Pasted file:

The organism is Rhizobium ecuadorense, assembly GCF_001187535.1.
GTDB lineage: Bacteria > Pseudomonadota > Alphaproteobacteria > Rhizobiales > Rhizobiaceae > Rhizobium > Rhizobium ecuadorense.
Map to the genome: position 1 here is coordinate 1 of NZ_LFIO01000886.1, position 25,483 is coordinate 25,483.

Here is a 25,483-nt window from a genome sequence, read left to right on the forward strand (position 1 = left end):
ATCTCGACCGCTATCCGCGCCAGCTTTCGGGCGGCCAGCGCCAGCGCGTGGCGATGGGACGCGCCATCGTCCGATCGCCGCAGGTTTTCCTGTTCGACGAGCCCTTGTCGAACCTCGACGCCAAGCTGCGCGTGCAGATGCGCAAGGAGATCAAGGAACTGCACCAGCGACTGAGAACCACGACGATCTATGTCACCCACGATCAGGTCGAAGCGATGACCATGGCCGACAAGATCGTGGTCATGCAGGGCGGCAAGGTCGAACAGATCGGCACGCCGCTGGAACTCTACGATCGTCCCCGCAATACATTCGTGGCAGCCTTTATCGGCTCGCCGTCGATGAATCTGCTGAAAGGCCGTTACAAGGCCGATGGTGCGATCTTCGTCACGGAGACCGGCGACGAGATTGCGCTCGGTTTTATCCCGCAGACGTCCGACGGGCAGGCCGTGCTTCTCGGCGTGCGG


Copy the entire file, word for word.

The organism is Rhizobium ecuadorense, assembly GCF_001187535.1.
GTDB lineage: Bacteria > Pseudomonadota > Alphaproteobacteria > Rhizobiales > Rhizobiaceae > Rhizobium > Rhizobium ecuadorense.
Map to the genome: position 1 here is coordinate 1 of NZ_LFIO01000886.1, position 25,483 is coordinate 25,483.

Here is a 25,483-nt window from a genome sequence, read left to right on the forward strand (position 1 = left end):
ATCTCGACCGCTATCCGCGCCAGCTTTCGGGCGGCCAGCGCCAGCGCGTGGCGATGGGACGCGCCATCGTCCGATCGCCGCAGGTTTTCCTGTTCGACGAGCCCTTGTCGAACCTCGACGCCAAGCTGCGCGTGCAGATGCGCAAGGAGATCAAGGAACTGCACCAGCGACTGAGAACCACGACGATCTATGTCACCCACGATCAGGTCGAAGCGATGACCATGGCCGACAAGATCGTGGTCATGCAGGGCGGCAAGGTCGAACAGATCGGCACGCCGCTGGAACTCTACGATCGTCCCCGCAATACATTCGTGGCAGCCTTTATCGGCTCGCCGTCGATGAATCTGCTGAAAGGCCGTTACAAGGCCGATGGTGCGATCTTCGTCACGGAGACCGGCGACGAGATTGCGCTCGGTTTTATCCCGCAGACGTCCGACGGGCAGGCCGTGCTTCTCGGCGTGCGG